- And similarly to the nWoD, a substantial number of oWoD characters are undead of one form or another.
- There are also cases where it looks like someone's come back from the dead, but in reality another spirit is now animating the body, as with the hsien of Changeling The Dreaming and the Fallen of Demon The Fallen.
- This is generally how Abyssals get Exalted: their Deathlord comes to them on their deathbed and offers them a second chance at life. Thing is, most of them aren't told what that second chance entails...
- That is, the Abyssal Exalted have never actually died. The Exaltation does not bring them back from the dead, but keeps them from dying. In Exalted, there is no resurrection.
- Following on from that, when someone tries resurrecting the dead, they occasionally draw the attention of the Dark Mother, who sees fit to grant the corpse a new life as one of the Liminal Exalted. Again, this isn't true resurrection, as the Liminal is, to all intents and purposes, a new person using someone else's vacated body.
- Magic: The Gathering has this as a specialty of Black aligned abilities, and to a lesser extent White as well. The main difference being that White's resurrection abilities are usually associated with Angels somehow, and only affect your dead creatures, whereas black can resurrect its opponent's dead creatures as well, and is typically flavoured towards Zombification.
- In Sorcerers of the Magic Kingdom, Hades offers several villains this in exchange for their help in taking over the Magic Kingdom.
- Noble Knight Gwalchavad can bring a Noble Knight back from the Graveyard to your hand. And Sacred Noble Knight of King Artorigus can revive one of his Knights when he goes from the field to the Graveyard.
- Evigishki Zealgigas is Steelswarm Hercules brought back with a Gishki ritual.
- Whenever the Madolche die, they are shuffled back into the deck instead. (The Madolche Chateau Field Spell improves this ability, returning their cards to the player's hand instead.) This indicates their Sugar Bowl nature.
- Tri-Wight, which shows three Skull Servants crawling out of the grave to fight again. It is supposed to show that death is not a permanent thing for them.
- Warhammer 40K:
- The God Emperor of Mankind was originally born when thousands of shamans committed suicide to reincarnate in a single human. Ever since, he has led many many lives, possibly including Jesus and Saint George.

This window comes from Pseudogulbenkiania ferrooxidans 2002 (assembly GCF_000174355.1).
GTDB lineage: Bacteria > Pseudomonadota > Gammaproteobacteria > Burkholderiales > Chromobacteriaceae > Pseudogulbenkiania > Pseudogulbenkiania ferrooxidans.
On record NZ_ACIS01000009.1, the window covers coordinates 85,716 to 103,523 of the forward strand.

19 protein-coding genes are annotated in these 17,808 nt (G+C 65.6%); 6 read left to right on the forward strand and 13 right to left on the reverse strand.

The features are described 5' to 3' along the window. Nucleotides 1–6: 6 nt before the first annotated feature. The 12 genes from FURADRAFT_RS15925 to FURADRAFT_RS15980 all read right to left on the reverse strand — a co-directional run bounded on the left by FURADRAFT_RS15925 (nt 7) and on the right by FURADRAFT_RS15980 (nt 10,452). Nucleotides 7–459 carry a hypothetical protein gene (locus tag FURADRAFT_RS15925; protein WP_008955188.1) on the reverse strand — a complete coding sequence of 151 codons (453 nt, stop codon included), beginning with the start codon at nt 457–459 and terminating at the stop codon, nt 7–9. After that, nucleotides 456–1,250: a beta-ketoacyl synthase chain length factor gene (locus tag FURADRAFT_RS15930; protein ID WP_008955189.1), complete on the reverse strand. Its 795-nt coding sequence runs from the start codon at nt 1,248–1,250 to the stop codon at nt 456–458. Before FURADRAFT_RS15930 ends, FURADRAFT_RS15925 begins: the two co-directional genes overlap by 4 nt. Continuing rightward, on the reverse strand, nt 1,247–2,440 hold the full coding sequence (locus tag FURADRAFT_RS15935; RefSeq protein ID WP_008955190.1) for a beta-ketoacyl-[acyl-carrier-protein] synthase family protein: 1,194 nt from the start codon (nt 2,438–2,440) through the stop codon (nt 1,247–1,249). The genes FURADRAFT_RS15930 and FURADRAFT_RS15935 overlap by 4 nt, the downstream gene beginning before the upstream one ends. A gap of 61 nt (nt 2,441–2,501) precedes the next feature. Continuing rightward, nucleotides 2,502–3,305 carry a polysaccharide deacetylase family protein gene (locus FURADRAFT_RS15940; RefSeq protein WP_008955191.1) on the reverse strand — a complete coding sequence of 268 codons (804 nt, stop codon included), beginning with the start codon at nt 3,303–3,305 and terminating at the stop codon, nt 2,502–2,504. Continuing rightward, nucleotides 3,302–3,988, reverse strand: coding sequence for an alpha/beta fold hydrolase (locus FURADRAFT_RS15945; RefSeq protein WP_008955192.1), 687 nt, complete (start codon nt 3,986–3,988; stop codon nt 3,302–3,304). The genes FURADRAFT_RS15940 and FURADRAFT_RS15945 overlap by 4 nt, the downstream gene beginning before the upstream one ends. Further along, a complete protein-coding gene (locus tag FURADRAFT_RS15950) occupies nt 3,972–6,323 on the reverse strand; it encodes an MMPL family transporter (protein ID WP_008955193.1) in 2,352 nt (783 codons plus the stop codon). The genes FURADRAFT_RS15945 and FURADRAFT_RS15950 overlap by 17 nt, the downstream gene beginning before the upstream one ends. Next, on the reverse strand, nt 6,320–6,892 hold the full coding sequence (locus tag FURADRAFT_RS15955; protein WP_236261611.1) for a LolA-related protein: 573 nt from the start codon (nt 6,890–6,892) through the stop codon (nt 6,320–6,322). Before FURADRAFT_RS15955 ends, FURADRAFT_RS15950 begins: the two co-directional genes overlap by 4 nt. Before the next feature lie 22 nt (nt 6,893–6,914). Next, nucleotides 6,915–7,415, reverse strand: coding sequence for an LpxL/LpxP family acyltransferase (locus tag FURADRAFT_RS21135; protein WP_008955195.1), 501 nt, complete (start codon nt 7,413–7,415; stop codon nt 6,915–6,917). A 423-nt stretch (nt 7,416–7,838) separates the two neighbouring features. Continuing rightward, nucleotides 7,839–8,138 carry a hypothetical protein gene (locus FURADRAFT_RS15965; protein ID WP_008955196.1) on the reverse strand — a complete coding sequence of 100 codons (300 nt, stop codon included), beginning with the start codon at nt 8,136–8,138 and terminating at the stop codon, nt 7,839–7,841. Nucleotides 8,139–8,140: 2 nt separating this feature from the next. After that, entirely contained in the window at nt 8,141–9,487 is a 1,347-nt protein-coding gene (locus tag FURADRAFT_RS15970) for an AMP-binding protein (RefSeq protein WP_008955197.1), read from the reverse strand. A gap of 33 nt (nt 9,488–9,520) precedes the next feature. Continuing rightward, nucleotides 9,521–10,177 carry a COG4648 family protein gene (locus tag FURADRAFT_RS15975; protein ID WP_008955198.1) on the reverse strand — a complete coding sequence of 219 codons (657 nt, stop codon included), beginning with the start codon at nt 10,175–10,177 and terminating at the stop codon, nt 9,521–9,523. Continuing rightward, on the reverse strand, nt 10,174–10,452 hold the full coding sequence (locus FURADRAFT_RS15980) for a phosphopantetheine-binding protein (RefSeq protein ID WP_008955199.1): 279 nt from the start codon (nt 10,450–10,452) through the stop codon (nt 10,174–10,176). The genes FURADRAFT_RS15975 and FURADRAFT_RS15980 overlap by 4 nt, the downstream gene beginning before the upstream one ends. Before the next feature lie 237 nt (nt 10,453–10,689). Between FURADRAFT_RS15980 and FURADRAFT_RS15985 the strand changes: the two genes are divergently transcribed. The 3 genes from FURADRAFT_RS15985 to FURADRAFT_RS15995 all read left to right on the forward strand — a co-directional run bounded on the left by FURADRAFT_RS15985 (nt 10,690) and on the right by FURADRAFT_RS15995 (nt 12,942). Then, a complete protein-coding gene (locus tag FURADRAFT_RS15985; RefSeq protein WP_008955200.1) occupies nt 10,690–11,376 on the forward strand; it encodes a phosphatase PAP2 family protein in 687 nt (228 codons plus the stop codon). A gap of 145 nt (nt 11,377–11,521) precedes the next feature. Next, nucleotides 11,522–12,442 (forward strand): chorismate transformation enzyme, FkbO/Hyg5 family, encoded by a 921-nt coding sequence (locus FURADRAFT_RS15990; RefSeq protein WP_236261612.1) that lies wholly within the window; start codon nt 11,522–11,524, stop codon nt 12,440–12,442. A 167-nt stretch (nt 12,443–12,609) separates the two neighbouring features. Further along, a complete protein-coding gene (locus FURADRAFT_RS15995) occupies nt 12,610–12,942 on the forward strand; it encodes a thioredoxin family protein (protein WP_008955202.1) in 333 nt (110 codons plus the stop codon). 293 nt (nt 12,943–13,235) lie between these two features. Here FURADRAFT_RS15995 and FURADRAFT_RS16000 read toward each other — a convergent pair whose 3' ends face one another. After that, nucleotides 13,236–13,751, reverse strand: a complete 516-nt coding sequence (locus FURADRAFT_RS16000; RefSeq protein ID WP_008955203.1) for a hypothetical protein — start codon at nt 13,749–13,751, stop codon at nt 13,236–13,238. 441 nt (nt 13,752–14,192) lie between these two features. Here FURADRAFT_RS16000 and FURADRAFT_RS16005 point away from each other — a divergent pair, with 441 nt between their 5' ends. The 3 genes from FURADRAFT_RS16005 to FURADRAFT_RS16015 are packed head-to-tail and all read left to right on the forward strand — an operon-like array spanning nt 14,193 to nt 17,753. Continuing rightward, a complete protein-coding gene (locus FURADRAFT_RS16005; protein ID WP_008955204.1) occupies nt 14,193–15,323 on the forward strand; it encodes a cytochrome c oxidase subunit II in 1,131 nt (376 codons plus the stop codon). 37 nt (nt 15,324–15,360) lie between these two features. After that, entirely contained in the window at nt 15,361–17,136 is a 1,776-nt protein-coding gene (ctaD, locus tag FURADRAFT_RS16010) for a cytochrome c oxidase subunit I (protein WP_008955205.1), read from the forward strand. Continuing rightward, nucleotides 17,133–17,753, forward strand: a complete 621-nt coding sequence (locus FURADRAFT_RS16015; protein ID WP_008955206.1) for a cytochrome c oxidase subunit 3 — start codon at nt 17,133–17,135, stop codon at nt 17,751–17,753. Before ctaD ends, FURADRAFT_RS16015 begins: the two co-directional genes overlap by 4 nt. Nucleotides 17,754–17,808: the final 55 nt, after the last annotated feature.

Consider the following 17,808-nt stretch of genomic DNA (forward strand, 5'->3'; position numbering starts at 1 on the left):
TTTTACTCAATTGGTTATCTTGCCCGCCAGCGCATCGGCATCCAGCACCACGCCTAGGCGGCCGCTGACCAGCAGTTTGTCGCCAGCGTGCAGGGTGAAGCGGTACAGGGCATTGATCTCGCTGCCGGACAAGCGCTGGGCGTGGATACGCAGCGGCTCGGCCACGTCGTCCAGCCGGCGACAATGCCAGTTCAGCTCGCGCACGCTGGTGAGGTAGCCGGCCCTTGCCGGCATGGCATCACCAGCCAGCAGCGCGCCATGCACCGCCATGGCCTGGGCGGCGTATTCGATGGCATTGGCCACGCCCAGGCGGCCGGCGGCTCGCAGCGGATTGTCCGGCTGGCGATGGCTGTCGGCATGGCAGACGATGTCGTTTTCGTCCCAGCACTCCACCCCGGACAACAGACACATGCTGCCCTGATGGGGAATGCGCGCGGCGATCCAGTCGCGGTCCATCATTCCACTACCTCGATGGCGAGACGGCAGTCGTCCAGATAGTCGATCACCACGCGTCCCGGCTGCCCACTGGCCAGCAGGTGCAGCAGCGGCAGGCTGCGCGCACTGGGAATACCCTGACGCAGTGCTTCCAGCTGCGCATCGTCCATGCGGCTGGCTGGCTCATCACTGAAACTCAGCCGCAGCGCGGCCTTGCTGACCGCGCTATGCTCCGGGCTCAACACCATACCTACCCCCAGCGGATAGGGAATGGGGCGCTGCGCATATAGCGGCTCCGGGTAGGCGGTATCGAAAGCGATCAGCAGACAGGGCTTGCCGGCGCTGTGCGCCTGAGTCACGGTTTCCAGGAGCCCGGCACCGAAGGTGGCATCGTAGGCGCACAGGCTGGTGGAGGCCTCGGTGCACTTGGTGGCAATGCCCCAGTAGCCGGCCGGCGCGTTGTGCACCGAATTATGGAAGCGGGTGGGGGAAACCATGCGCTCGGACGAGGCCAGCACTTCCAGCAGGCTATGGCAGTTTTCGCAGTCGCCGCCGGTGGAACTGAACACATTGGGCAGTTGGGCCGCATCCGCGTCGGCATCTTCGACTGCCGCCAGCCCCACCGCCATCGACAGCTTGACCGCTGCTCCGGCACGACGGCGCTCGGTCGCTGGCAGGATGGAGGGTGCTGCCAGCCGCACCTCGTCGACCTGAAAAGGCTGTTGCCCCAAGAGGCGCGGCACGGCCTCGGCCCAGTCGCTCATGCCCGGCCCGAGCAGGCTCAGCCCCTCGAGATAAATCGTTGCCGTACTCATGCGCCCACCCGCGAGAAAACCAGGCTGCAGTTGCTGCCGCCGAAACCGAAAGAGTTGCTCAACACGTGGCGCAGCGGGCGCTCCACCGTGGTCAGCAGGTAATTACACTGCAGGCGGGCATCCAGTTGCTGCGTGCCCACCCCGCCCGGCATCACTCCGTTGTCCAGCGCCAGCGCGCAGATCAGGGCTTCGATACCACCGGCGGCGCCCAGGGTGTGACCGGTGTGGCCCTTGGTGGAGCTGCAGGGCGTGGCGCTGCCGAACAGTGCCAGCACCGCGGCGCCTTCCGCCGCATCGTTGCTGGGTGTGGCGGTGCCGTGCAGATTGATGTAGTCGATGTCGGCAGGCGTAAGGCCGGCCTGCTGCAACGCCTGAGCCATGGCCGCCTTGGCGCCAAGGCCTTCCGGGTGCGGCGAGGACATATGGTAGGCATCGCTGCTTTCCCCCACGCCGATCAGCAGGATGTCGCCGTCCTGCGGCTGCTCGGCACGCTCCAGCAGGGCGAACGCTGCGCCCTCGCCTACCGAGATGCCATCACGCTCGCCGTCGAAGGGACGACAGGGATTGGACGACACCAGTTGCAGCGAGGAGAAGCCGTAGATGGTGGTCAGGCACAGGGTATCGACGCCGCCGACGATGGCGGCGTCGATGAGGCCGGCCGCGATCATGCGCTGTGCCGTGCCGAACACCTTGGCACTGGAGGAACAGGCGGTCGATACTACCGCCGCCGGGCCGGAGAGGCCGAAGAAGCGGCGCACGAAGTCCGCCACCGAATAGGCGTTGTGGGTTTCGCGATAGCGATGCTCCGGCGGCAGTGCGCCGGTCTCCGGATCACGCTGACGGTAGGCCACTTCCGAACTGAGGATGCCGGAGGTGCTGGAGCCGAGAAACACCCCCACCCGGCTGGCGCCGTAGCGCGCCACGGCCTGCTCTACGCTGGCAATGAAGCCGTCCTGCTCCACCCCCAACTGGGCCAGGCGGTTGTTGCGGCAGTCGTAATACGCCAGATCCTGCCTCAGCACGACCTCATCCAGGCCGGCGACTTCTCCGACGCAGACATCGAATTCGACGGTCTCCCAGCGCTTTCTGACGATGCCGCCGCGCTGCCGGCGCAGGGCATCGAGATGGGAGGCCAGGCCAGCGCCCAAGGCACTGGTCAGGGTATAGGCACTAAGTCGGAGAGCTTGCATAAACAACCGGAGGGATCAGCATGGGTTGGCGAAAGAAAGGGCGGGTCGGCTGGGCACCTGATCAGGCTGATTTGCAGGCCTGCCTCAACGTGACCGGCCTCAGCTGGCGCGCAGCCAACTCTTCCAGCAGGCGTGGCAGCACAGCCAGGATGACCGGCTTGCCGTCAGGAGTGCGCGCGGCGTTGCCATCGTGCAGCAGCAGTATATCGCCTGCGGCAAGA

- The Dark Eldar Haemonculi are so good at fleshcrafting they can bring themselves back from the dead. Unfortunately, it's not entirely risk-free, and some have gotten so addicted to the experience they are now completely batshit insane (not that anyone notices, in 40K it just makes them better).
- Kharn the Betrayer was thought dead, but was brought back by his patron god Khorne so he could continue spilling blood and taking skulls.
- A fallen knight returning to life is a common feature of Mummers plays, usually with the aid of a miraculous cure-all.
- Alcestis, in the Euripides play named after her.
- The Addams Family Musical makes this a regular occasion, with the Addams Family ancestors rising annually for a family reunion and gala. Normally, Gomez dismisses them back to their graves at the end of the night's festivities, but this year, Uncle Fester traps them in the material plane and enlists their help.
- The main story of Tsukihime begins with protagonist Shiki Tohno being seized by an inexplicable urge to stalk and murder a woman he happened to pass by on the street, via cutting her into seventeen pieces. He is understandably dismayed when Arcueid shows up the next day complaining about how much power it took to revive herself.
- Over the course of the semi-sequel Kagetsu Tohya Shiki can end up in a number of what would normally be bad ends, some of which are death such as being eaten by a jaguar that comes out of Arcueid's underwear drawer. Yes, really. However, the next day, he's always okay again because Len is constantly reviving him. Possibly a subversion though as these 'deaths' are not actually the real death of his body, though some scenarios seem as though they would genuinely end with Shiki dead, dream or no.
- Kotomine Kirei is still around in Fate/stay night, even though he 'died' at the end of Fate/Zero (a prequel).
- Shirou dies in Heaven's Feel ending, but is revived by Ilya via Third Sorcery in the True End.
- Roy in The Order of the Stick, but not before it's Played for Laughs as his disintegrating corpse is dragged around for months because the team has been split in half, with the people who could perform Raise Dead not in the half in possession of the corpse.
- This strip of The Adventures of Dr. McNinja, we see Dr. McNinja arguing with Death over whether he is really dead.
- Irregular Webcomic!: In addition to Chess with Death usually working out in favor of the not-quite-deceased, Death's politics have resulted in several characters' deaths being short-lived.
- The Cyborg ninja in The Last Days of FOXHOUND was both killed and resurrected by Mantis.
- Terror Island: After being dead for over a hundred strips, Aorist is suddenly resurrected by Bartleby.
- Narbonic: Helen, being a Mad Scientist, has no problem resurrecting Dave after her mom kills him. It does have stages, though:
- Roast Beef, Ray, Todd and Téodor from Achewood have all gone through this at least once through the comic's run, and Molly managed to come back to Earth from heaven after hundreds of years. It remains to be seen if Little Nephew can attempt the same feat.
- In 1/0, Manny is killed, and results in the creation of Max, Marcus, and Andy, shortly after Teddy Weddy falls on him. Later, as Junior tries to leave, Tailsteak recreates Manny in the form of a ghost known as Ghanny, and from then on, all characters who die (with an exception of Max, who ends up Deader Than Dead) become a ghost.